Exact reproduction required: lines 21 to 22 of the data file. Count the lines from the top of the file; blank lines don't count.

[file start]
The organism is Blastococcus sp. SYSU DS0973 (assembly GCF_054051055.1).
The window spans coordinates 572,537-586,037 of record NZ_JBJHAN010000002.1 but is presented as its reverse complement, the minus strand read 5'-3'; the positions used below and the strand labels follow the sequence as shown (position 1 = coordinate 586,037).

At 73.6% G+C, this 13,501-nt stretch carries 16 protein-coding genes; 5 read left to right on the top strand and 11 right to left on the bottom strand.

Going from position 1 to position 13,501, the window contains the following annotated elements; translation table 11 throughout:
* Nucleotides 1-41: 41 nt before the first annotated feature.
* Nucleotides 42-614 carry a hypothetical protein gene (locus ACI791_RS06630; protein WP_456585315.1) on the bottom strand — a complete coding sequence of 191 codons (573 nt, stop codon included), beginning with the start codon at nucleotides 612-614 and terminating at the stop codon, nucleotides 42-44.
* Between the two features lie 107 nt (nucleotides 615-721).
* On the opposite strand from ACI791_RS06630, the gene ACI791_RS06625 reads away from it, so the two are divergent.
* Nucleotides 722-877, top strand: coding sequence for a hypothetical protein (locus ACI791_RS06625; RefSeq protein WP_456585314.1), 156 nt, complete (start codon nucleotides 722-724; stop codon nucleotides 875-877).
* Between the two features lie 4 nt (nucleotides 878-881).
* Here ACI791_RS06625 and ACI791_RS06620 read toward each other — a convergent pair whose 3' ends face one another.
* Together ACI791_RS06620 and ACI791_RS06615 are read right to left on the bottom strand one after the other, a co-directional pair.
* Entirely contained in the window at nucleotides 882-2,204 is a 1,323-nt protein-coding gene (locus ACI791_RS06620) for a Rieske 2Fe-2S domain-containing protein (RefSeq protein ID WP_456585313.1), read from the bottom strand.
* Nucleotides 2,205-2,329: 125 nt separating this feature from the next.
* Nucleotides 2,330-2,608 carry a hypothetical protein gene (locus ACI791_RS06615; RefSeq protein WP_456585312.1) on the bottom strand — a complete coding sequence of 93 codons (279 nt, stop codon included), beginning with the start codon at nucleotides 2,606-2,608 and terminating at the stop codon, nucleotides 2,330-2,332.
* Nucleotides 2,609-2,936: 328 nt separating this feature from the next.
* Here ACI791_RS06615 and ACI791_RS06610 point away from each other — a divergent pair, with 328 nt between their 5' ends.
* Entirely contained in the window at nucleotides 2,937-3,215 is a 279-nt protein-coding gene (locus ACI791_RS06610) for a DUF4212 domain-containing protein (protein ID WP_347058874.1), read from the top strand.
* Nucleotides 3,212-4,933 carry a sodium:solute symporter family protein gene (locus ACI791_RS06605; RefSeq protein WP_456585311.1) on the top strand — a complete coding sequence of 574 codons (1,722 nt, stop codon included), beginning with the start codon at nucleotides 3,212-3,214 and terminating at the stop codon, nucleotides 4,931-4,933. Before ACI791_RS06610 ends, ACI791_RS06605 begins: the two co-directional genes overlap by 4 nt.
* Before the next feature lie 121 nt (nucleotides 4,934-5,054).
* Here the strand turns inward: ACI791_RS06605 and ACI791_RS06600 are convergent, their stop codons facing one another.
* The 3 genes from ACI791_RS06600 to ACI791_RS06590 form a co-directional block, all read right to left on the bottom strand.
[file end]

* Here the strand turns inward: ACI791_RS06605 and ACI791_RS06600 are convergent, their stop codons facing one another.
* The 3 genes from ACI791_RS06600 to ACI791_RS06590 form a co-directional block, all read right to left on the bottom strand.